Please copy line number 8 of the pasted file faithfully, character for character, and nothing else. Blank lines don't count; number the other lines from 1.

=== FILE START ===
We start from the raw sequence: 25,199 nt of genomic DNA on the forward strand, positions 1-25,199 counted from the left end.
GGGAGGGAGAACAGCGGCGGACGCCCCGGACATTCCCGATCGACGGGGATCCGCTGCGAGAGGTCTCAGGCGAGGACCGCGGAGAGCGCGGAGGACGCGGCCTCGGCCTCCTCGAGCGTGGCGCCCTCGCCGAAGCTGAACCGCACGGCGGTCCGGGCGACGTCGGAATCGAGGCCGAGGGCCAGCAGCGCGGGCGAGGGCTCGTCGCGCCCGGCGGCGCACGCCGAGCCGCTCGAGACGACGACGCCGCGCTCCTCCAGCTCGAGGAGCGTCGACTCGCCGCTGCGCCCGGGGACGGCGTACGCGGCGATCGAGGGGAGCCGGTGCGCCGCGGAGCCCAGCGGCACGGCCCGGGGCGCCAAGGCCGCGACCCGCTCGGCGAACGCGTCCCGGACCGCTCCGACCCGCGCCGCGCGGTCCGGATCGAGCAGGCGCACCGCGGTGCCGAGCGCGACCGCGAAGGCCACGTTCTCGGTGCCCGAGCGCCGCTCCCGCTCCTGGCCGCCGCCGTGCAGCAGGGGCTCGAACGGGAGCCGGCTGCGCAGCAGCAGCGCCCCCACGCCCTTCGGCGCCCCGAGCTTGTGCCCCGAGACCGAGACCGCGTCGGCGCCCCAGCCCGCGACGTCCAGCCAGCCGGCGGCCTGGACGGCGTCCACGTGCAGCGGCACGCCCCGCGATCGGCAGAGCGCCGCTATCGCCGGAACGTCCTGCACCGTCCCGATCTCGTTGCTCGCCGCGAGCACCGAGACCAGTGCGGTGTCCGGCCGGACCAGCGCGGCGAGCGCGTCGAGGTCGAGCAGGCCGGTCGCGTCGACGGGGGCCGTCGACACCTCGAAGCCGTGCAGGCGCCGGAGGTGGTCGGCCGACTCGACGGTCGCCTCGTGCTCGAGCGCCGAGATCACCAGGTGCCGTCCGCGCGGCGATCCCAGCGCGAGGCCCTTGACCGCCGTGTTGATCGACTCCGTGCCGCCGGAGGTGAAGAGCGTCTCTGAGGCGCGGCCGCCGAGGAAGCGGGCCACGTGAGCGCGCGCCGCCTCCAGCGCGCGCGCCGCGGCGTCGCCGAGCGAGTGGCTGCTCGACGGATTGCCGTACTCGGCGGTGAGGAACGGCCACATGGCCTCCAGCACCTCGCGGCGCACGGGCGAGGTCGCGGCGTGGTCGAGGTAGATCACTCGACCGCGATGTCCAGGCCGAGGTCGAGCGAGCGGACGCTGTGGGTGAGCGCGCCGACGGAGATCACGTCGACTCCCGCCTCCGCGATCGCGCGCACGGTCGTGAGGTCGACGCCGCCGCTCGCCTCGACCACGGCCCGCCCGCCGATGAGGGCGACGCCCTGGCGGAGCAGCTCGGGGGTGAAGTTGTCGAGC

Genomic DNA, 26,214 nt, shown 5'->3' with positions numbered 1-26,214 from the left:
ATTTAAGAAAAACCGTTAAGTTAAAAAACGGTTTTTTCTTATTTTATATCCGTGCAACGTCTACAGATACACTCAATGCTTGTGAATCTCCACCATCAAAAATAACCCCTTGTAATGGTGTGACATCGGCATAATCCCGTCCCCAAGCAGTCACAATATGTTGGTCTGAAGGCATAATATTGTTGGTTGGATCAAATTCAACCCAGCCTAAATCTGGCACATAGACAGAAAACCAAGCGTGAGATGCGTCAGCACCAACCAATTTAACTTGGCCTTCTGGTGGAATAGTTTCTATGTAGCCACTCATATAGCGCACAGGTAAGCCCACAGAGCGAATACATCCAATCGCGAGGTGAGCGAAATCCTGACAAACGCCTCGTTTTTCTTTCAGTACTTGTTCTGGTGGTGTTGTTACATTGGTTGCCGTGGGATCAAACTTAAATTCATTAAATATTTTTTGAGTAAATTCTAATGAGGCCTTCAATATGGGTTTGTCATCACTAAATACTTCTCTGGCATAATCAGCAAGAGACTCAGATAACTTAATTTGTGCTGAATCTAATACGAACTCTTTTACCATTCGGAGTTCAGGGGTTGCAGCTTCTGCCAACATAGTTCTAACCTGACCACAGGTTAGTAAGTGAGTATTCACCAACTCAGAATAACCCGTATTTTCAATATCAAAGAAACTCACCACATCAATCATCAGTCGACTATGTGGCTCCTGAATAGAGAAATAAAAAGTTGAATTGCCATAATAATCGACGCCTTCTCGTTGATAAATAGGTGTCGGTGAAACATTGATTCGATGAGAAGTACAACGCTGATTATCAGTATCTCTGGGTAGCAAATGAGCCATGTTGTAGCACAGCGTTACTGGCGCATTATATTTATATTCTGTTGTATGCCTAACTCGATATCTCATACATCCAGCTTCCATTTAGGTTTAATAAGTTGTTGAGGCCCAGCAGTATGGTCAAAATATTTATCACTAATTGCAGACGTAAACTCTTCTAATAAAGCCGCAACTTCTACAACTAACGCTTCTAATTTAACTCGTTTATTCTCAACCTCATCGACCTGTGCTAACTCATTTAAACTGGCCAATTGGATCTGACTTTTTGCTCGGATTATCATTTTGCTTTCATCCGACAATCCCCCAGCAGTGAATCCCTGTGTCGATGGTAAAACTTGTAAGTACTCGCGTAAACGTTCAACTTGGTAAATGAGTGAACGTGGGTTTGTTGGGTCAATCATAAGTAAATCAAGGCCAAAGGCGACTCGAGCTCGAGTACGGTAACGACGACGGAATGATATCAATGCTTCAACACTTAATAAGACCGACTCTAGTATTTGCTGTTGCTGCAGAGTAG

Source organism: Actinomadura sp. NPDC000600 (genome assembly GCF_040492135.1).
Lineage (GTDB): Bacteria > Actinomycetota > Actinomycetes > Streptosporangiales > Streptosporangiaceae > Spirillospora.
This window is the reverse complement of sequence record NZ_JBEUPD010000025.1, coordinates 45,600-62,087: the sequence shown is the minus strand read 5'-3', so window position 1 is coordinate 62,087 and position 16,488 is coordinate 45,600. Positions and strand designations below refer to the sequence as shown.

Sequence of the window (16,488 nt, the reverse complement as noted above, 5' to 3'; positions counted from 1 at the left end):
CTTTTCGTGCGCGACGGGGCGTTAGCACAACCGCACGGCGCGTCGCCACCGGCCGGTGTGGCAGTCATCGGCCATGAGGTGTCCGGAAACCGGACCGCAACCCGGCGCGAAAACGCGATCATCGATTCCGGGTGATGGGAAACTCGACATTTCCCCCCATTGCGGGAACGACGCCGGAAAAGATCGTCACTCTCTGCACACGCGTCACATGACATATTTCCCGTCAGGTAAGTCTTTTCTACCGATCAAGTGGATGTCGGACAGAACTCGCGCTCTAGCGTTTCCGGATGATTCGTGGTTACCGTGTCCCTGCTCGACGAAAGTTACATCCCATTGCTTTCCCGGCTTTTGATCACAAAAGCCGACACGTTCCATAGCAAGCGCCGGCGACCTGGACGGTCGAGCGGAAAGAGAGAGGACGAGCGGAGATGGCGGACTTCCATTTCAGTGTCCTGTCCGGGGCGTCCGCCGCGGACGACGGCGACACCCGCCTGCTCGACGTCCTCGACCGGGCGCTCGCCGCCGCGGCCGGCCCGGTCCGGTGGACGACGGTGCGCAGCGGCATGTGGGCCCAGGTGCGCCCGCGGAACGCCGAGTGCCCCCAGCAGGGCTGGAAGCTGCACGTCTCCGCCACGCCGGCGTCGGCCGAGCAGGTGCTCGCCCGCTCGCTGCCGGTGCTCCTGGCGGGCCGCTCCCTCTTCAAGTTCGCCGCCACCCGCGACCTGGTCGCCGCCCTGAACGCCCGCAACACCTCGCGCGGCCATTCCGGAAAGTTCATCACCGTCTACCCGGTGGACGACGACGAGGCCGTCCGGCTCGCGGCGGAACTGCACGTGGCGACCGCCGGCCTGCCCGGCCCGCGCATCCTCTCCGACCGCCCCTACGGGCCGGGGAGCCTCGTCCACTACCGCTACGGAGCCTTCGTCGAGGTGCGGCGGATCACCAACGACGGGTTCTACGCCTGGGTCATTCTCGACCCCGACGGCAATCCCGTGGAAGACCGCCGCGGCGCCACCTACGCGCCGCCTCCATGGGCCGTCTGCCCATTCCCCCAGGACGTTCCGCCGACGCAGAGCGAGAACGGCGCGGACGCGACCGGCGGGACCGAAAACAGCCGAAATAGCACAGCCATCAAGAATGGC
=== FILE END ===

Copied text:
Sequence of the window (16,488 nt, the reverse complement as noted above, 5' to 3'; positions counted from 1 at the left end):